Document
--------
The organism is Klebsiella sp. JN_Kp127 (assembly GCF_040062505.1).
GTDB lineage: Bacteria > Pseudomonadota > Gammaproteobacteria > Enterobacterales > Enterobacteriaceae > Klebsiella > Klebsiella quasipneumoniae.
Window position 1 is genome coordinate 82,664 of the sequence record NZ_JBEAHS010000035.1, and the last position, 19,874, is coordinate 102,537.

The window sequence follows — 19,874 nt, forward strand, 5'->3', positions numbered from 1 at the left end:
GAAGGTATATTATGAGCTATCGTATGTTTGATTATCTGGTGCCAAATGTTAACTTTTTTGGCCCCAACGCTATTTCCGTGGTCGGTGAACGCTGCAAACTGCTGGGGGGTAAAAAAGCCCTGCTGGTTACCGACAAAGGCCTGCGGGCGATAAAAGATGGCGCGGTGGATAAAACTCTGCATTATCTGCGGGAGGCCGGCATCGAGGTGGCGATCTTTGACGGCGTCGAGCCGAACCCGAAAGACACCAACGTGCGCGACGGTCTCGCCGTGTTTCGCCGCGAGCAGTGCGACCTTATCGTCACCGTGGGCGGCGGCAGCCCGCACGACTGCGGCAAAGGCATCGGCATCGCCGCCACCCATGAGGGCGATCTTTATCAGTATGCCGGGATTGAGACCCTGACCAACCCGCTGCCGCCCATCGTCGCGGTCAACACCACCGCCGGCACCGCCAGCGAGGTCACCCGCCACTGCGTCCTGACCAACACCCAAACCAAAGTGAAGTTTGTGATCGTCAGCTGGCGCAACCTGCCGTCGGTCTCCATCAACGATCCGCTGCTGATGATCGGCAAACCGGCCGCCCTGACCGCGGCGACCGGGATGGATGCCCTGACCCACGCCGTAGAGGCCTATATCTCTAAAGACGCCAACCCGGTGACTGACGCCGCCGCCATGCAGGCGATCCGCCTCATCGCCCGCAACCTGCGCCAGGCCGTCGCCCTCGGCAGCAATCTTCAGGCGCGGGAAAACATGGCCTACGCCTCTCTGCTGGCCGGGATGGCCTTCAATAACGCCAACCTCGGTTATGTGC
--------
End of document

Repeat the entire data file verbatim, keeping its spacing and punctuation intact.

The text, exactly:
The organism is Klebsiella sp. JN_Kp127 (assembly GCF_040062505.1).
GTDB lineage: Bacteria > Pseudomonadota > Gammaproteobacteria > Enterobacterales > Enterobacteriaceae > Klebsiella > Klebsiella quasipneumoniae.
Window position 1 is genome coordinate 82,664 of the sequence record NZ_JBEAHS010000035.1, and the last position, 19,874, is coordinate 102,537.

The window sequence follows — 19,874 nt, forward strand, 5'->3', positions numbered from 1 at the left end:
GAAGGTATATTATGAGCTATCGTATGTTTGATTATCTGGTGCCAAATGTTAACTTTTTTGGCCCCAACGCTATTTCCGTGGTCGGTGAACGCTGCAAACTGCTGGGGGGTAAAAAAGCCCTGCTGGTTACCGACAAAGGCCTGCGGGCGATAAAAGATGGCGCGGTGGATAAAACTCTGCATTATCTGCGGGAGGCCGGCATCGAGGTGGCGATCTTTGACGGCGTCGAGCCGAACCCGAAAGACACCAACGTGCGCGACGGTCTCGCCGTGTTTCGCCGCGAGCAGTGCGACCTTATCGTCACCGTGGGCGGCGGCAGCCCGCACGACTGCGGCAAAGGCATCGGCATCGCCGCCACCCATGAGGGCGATCTTTATCAGTATGCCGGGATTGAGACCCTGACCAACCCGCTGCCGCCCATCGTCGCGGTCAACACCACCGCCGGCACCGCCAGCGAGGTCACCCGCCACTGCGTCCTGACCAACACCCAAACCAAAGTGAAGTTTGTGATCGTCAGCTGGCGCAACCTGCCGTCGGTCTCCATCAACGATCCGCTGCTGATGATCGGCAAACCGGCCGCCCTGACCGCGGCGACCGGGATGGATGCCCTGACCCACGCCGTAGAGGCCTATATCTCTAAAGACGCCAACCCGGTGACTGACGCCGCCGCCATGCAGGCGATCCGCCTCATCGCCCGCAACCTGCGCCAGGCCGTCGCCCTCGGCAGCAATCTTCAGGCGCGGGAAAACATGGCCTACGCCTCTCTGCTGGCCGGGATGGCCTTCAATAACGCCAACCTCGGTTATGTGC